18 September 2014
Justice Center Closed by Presence of Pipe Bomb
A pipe bomb found near 22nd street and transported to the Justice Center yesterday afternoon was “the real thing” according to interim Florence Police Chief Lynn Lamm.
Lamm said a police auxiliary member was fueling a vehicle at Pacific Pride shortly after noon when she was approached by a woman carrying the device. The woman said she had found it behind Oceanside Veterinary Clinic and said it looked like a bomb. The auxiliary member agreed, and not wanting to leave it near the gas station, placed it in her car, taking it to the Justice Center. That prompted a lockdown of the facility until the Eugene Bomb Squad could respond and check it out.
Lamm said the bomb squad noted the device appeared to be stable, so they removed it from the vehicle and took it away from the building. Lamm said the device appeared to have been built by someone who – quote – “knew what they were doing”. The four inch metal pipe was packed with gunpowder and had a fuse extending from the center.
Lamm said the bomb would be processed for evidence and police would like to speak with the woman who found it… the auxiliary officer neglected to get her name.
Interim Police Chief Lynn Lamm said yesterday’s pipe bomb found near 22nd street demonstrated the need for more training for auxiliary officers… and more awareness for the public.
The auxiliary officer that placed the bomb in her car for transport to the Justice Center was acting in what she thought was the safest manner, he said, by attempting to get the device away from a gas station.
And the woman who initially picked it up thought she was being helpful as well.
But the device really should have been left where it was discovered and the finder should have called 911.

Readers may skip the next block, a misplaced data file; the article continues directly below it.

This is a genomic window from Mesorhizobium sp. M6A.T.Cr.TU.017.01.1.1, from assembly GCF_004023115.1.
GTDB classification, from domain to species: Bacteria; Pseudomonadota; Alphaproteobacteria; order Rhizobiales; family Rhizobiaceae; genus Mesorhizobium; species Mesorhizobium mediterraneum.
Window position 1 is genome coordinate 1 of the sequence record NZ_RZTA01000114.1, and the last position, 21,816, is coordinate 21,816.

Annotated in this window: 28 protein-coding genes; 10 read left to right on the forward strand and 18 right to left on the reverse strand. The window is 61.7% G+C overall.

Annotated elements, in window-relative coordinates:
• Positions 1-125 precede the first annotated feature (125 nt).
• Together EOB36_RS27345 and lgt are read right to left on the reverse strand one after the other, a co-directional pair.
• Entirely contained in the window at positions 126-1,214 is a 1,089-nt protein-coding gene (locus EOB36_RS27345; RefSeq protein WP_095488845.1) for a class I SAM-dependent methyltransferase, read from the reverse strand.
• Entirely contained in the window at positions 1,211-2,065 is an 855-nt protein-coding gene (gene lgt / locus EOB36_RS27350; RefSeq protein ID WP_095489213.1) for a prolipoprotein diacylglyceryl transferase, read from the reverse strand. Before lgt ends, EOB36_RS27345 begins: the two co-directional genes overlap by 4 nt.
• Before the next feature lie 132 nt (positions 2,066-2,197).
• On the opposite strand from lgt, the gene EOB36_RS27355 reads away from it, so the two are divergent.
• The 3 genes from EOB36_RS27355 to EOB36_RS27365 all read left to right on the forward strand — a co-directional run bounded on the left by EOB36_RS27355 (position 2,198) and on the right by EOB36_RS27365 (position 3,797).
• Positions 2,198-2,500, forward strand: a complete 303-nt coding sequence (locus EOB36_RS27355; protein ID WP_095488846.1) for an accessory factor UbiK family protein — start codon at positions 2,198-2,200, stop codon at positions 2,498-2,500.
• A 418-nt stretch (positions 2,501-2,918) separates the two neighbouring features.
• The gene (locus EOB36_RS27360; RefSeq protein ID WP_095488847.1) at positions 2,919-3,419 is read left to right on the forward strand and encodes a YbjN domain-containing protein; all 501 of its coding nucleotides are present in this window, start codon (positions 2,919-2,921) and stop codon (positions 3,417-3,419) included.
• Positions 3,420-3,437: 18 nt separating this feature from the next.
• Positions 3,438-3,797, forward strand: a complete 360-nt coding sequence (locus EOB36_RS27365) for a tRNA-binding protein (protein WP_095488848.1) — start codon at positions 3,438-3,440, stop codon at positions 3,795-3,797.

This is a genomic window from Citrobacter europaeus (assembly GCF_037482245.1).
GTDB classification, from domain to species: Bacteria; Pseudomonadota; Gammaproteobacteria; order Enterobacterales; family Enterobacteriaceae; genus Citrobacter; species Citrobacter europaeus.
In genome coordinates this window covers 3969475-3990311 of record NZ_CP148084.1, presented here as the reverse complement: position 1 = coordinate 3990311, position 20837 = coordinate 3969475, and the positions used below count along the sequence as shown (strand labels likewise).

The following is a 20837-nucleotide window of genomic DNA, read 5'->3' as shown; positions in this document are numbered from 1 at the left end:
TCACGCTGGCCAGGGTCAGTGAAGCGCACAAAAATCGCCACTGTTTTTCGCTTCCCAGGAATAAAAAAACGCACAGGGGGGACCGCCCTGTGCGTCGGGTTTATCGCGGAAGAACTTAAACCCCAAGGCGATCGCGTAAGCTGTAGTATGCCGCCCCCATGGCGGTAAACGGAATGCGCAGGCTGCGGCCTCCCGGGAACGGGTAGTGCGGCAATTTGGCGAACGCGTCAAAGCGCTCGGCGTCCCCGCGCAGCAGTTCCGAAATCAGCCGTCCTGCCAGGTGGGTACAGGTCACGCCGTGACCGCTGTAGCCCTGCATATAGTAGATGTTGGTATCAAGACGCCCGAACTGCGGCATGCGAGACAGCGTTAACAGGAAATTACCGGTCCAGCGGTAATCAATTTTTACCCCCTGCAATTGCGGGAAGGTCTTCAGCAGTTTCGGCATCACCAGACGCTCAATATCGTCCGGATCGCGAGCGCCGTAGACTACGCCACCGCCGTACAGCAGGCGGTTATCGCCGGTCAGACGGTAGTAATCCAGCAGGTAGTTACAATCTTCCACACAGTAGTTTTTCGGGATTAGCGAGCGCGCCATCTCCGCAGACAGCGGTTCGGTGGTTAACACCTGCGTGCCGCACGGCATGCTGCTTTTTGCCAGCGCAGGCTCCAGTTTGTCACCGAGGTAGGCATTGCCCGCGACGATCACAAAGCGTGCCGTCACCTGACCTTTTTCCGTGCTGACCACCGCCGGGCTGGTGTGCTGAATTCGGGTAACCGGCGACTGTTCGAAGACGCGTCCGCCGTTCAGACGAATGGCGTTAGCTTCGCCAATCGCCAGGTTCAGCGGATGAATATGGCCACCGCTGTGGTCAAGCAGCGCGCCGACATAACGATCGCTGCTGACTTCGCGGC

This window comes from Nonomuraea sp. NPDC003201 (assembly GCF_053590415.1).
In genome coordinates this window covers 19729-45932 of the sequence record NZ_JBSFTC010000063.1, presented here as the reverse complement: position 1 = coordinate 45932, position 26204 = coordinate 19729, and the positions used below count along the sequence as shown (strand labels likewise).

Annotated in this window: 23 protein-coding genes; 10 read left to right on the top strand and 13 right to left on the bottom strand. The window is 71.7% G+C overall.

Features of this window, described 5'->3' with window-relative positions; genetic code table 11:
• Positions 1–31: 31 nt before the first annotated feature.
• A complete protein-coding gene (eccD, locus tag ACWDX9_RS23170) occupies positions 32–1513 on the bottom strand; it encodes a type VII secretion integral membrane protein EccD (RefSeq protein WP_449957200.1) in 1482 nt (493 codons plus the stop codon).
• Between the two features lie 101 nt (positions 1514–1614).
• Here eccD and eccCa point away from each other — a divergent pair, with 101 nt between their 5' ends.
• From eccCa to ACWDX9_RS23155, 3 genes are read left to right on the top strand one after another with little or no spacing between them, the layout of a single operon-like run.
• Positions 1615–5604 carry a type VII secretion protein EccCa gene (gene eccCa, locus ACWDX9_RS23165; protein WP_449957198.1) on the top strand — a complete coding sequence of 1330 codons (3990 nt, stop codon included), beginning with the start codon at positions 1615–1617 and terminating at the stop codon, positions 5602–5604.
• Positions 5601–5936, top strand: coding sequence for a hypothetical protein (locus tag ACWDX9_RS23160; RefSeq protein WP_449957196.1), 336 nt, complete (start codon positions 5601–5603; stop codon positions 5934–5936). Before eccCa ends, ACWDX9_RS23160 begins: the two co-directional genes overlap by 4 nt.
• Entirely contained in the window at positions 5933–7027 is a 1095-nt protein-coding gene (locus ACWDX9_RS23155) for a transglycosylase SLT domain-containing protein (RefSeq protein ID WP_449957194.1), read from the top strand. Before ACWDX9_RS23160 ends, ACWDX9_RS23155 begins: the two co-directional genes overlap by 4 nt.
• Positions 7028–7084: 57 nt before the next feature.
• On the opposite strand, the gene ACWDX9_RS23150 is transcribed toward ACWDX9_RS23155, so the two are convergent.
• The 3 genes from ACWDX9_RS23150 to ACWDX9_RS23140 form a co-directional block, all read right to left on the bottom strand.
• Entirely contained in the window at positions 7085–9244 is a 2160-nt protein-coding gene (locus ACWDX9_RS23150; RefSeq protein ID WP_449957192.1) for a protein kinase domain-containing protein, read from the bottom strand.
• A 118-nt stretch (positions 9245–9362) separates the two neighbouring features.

Lynn Lamm – “Really, pretty much a common sense issue. If you see it, it looks suspicious, it’s got wires sticking out of it. Do not touch it.”
Had the device been unstable, it could have exploded, causing severe injury or even death. Lamm said officials are also now in the position of having to backtrack and search for the precise location where the bomb was found in order to gather more evidence.
Single vehicle crashes kill one, injure another
Separate single vehicle crashes in the same area of Highway 126 earlier this week near Badger Mountain injured one man and killed one other person.
Authorities are still trying to determine the identity of the person who died when their Honda Accord station wagon left the highway near the summit of Badger Mountain about 6:30 Tuesday evening. The car struck a tree and ignited a blaze that burned about three-quarters of an acre.
The other crash occurred about two miles east of that location sometime late Monday. A car driven by 36-year old Michael Vincent of Coos Bay left the roadway and rolled several times. The crash was discovered about 7:30 Tuesday morning by a state trooper and a transportation worker who spotted a tire in the brush.
Vincent was airlifted to RiverBend hospital in Springfield where he was in intensive care. A state police spokesperson said his injuries did not appear to be life threatening.
According to the U.S. Department of Defense, more than 83-thousand American Service Men and Women who have fought in conflicts since World War Two are still unaccounted for.
The D-O-D has detailed crews to work on finding and identifying what has happened each and every one of them.
While the disposition of all 83-thousand may never be known, it’s important to remember them all.
For that purpose, congress has set aside the third Friday in each September as POW-MIA Recognition Day.
One such observance will be held in Florence tomorrow at 11 AM when members of the VFW and American Legion come together at Veteran’s Park on Bay Street next to the river.